“ ‘I could not love thee, Dear, so much, loved I not Honour more.’ That’s a pat speech, isn’t it? Certainly better than anything I can think up myself, at the present mo­ment. For I do love you, Scarlett, in spite of what I said that night on the porch last month.”

His drawl was caressing and his hands slid tip her bare arms, warm strong hands. I love you, Scarlett, because we are so much alike, renegades, both of us, dear, and selfish rascals. Neither of us cares a rap if the whole world goes to pot so long as we are safe and comfortable.”

His voice went on in the darkness and she heard words, but they made no sense to her. Her mind was tiredly trying to take in the harsh truth that he was leaving her here to face the Yankees alone. Her mind said: “He’s leaving me. He’s leaving me.” But no emotion stirred.

Then his arms went around her waist and shoulders and she felt the hard muscles of his thighs against her body and the buttons of his coat pressing into her breast A warm tide of feeling, bewildering, frightening, swept over her, carrying out of her mind the time and place and cir­cumstances. She felt as limp as a rag doll, warm, weak and helpless, and his supporting arms were so pleasant.

“You don’t want to change your mind about what I said last month? There’s nothing like danger and death to give an added fillip. Be patriotic, Scarlett Think how you would be sending a soldier to his death with beautiful memories.”

He was kissing her now and his mustache tickled her mouth, kissing her with slow, hot lips that were so lei­surely as though he had the whole night before him. Charles had never kissed her like this. Never had the kisses of the Tarleton and Calvert boys made her go hot and cold and shaky like this. He bent her body backward and his lips traveled down her throat to where the cameo fas­tened her basque.

“Sweet,” he whispered. “Sweet.”

She saw the wagon dimly in the dark and heard the treble piping of Wade’s voice.

“Muvver! Wade fwightened!”

Into her swaying, darkened mind, cold sanity came back with a rush and she remembered what she had forgotten for the moment—that she was frightened too, and Rhett was leaving her, leaving her, the damned cad. And on top of it all, he had the consummate gall to stand here in the road and insult her with his infamous proposals. Rage and hate flowed into her and stiffened her spine and with one wrench she tore herself loose from his arms.

“Oh, you cad!” she cried and her mind leaped about, trying to think of worse things to call him, things she had heard Gerald call Mr. Lincoln, the Macintoshes and balky mules, but the words would not come. “You low-down, cowardly, nasty, stinking thing!” And because she could not think of anything crushing enough, she drew back her arm and slapped him across the mouth with all the force she had left. He took a step backward, his hand going to his face.

“Ah,” he said quietly and for a moment they stood fac­ing each other in the darkness. Scarlett could hear his heavy breathing, and her own breath came in gasps as if she had been running hard.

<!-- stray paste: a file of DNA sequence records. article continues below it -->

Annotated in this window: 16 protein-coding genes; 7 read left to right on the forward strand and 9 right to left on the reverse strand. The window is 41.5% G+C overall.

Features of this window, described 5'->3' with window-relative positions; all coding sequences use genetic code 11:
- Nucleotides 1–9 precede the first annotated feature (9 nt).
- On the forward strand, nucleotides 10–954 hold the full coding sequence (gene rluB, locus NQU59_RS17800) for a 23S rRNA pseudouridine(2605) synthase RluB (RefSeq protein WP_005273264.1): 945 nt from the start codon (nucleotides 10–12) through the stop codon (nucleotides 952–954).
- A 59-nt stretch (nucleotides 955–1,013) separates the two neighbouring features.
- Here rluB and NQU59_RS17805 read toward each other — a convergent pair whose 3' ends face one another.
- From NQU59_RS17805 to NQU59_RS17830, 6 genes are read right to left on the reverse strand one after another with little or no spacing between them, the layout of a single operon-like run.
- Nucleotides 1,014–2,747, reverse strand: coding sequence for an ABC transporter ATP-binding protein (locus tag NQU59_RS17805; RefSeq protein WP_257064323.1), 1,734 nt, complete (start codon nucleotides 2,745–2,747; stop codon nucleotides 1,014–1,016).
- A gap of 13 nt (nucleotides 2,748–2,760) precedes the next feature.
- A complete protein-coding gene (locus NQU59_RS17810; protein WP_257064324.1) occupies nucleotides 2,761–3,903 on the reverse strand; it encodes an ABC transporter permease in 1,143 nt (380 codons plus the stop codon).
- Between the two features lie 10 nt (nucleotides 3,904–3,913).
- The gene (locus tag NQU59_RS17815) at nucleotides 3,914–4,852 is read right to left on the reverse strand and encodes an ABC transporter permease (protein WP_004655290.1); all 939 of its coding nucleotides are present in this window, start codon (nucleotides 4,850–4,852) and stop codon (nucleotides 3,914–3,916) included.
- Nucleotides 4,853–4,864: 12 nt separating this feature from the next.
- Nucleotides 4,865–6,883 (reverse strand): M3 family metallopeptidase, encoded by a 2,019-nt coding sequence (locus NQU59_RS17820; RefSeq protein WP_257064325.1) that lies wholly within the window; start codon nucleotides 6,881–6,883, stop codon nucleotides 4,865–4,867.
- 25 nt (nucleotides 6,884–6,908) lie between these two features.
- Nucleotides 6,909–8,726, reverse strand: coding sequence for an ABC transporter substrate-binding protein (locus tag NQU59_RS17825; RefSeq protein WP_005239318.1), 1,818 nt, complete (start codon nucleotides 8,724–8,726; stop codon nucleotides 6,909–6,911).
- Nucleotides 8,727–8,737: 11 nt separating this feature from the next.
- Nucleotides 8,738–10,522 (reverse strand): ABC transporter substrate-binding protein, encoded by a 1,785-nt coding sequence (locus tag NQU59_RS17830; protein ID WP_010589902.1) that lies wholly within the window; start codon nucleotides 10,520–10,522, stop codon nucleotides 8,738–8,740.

“They were right! Everybody was right! You aren’t a gentleman!”

“My dear girl,” he said, “how inadequate.”

She knew he was laughing and the thought goaded her.

“Go on! Go on now! I want you to hurry. I don’t want to ever see you again. I hope a cannon ball lands right on you. I hope it blows you to a million pieces. I—”

“Never mind the rest. I follow your general idea. When I’m dead on the altar of my country, I hope your con­science hurts you.”

She heard him laugh as he turned away and walked back toward the wagon. She saw him stand beside it, heard him speak and his voice was changed, courteous and respectful as it always was when he spoke to Melanie.

“Mrs. Wilkes?”

Prissy’s frightened voice made answer from the wagon.

“Gawdlmighty. Cap’n Butler! Miss Melly done fainted away back yonder.”

“She’s not dead? Is she breathing?”

“Yassuh, she breathin’.”

“Then she’s probably better off as she is. If she were conscious, I doubt if she could live through all the pain. Take good care of her, Prissy. Here’s a shinplaster for you. Try not to be a bigger fool than you are.”

“Yassuh. Thankee suh.”

“Good-by, Scarlett.”

She knew he had turned and was facing her but she did not speak. Hate choked all utterance. His feet ground on the pebbles of the road and for a moment she saw his big shoulders looming up in the dark. Then he was gone. She could hear the sound of his feet for a while and then they died away. She came slowly back to the wagon, her knees shaking.

Why had he gone, stepping off into the dark, into the war, into a Cause that was lost, into a world that was mad? Why had he gone, Rhett who loved the pleasures of women and liquor, the comfort of good food and soft beds, the feel of fine linen and good leather, who hated the South and jeered at the fools who fought for it? Now he had set his varnished boots upon a bitter road where hunger tramped with tireless stride and wounds and weariness and heartbreak ran like yelping wolves. And the end of the road was death. He need not have gone. He was safe, rich, comfortable. But he had gone, leaving her alone in a night as black as blindness, with the Yankee Army between her and home.

Now she remembered all the bad names she had wanted to call him but it was too late. She leaned her head against the bowed neck of the horse and cried.